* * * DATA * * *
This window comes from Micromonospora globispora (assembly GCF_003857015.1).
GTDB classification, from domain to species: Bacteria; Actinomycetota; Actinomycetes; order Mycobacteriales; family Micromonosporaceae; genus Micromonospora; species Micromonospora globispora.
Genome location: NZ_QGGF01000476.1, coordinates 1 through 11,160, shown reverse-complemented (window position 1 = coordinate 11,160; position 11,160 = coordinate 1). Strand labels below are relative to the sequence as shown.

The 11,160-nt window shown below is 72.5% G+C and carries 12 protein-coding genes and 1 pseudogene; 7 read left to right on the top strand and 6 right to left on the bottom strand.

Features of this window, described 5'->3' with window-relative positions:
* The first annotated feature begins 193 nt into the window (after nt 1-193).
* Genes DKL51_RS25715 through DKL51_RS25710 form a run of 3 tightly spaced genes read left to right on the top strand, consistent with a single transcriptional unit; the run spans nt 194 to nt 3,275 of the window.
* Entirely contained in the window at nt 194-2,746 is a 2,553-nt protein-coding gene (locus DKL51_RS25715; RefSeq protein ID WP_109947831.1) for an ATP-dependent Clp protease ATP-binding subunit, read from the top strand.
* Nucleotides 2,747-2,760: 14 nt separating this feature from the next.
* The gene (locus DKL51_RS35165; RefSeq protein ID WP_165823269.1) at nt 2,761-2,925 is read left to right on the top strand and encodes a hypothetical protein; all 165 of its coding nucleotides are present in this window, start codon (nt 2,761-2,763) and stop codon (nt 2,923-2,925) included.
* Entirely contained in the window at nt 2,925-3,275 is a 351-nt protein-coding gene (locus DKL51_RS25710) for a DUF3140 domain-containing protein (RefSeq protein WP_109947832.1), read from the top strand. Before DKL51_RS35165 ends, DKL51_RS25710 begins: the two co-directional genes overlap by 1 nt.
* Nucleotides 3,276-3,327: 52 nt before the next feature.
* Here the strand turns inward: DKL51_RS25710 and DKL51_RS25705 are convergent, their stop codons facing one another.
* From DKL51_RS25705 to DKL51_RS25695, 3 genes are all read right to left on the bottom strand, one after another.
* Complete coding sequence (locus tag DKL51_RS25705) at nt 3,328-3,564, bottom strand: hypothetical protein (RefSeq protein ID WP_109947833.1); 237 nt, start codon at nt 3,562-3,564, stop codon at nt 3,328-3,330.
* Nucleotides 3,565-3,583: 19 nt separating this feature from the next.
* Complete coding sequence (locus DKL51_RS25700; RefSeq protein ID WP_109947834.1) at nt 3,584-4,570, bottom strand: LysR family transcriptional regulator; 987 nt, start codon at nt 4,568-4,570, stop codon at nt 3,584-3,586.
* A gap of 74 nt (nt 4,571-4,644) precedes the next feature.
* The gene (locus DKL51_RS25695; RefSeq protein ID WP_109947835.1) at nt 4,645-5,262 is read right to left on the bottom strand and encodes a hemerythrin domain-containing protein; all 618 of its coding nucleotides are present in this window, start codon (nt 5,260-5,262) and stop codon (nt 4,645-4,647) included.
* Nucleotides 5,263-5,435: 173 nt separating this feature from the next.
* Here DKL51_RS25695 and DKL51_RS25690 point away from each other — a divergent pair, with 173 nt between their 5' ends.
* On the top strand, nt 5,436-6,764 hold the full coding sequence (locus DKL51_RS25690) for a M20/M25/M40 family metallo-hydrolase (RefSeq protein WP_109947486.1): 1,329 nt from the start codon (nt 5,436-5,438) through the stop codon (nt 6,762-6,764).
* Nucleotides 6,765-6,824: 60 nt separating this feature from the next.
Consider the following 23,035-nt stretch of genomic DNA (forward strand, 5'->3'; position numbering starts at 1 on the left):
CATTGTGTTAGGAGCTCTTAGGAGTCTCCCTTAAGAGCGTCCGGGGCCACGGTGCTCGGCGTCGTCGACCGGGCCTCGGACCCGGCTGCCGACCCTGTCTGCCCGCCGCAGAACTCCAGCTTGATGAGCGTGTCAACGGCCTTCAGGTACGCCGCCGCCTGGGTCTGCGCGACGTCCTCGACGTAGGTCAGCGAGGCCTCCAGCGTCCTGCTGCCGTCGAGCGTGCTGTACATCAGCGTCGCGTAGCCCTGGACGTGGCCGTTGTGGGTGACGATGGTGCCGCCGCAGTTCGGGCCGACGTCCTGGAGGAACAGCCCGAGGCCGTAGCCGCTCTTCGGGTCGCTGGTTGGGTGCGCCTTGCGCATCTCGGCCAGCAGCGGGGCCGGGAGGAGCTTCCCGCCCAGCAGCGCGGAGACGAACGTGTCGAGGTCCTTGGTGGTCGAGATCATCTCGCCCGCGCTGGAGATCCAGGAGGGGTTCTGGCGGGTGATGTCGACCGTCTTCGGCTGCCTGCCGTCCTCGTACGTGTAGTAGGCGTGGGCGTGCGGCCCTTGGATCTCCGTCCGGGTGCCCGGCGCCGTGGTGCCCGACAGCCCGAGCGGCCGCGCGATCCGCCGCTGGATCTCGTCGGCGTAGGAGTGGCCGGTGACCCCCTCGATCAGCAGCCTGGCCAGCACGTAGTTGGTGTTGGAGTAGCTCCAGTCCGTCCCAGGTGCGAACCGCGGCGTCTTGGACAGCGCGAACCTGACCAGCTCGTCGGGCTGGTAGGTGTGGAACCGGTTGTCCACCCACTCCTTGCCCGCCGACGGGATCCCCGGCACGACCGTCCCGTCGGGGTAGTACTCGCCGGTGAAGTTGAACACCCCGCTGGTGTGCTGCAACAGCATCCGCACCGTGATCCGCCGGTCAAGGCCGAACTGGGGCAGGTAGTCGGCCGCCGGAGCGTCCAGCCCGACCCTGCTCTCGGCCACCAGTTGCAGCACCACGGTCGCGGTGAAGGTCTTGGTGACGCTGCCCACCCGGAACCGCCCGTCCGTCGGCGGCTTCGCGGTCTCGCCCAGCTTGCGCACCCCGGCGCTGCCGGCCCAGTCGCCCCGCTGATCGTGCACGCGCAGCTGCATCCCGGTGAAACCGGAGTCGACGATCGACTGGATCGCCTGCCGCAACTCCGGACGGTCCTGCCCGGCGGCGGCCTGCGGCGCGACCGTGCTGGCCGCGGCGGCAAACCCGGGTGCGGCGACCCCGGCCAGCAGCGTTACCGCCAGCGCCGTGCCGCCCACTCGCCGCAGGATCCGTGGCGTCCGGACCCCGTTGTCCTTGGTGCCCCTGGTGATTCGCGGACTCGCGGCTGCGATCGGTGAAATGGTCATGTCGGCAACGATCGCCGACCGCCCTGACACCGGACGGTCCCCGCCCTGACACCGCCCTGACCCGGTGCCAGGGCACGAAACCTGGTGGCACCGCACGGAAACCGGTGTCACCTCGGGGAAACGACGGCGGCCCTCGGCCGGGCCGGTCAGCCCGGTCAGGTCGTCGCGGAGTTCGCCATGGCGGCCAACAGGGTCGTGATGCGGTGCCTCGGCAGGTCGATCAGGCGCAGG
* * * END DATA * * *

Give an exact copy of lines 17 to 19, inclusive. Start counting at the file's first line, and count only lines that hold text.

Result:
* Complete coding sequence (locus DKL51_RS25700; RefSeq protein ID WP_109947834.1) at nt 3,584-4,570, bottom strand: LysR family transcriptional regulator; 987 nt, start codon at nt 4,568-4,570, stop codon at nt 3,584-3,586.
* A gap of 74 nt (nt 4,571-4,644) precedes the next feature.
* The gene (locus DKL51_RS25695; RefSeq protein ID WP_109947835.1) at nt 4,645-5,262 is read right to left on the bottom strand and encodes a hemerythrin domain-containing protein; all 618 of its coding nucleotides are present in this window, start codon (nt 5,260-5,262) and stop codon (nt 4,645-4,647) included.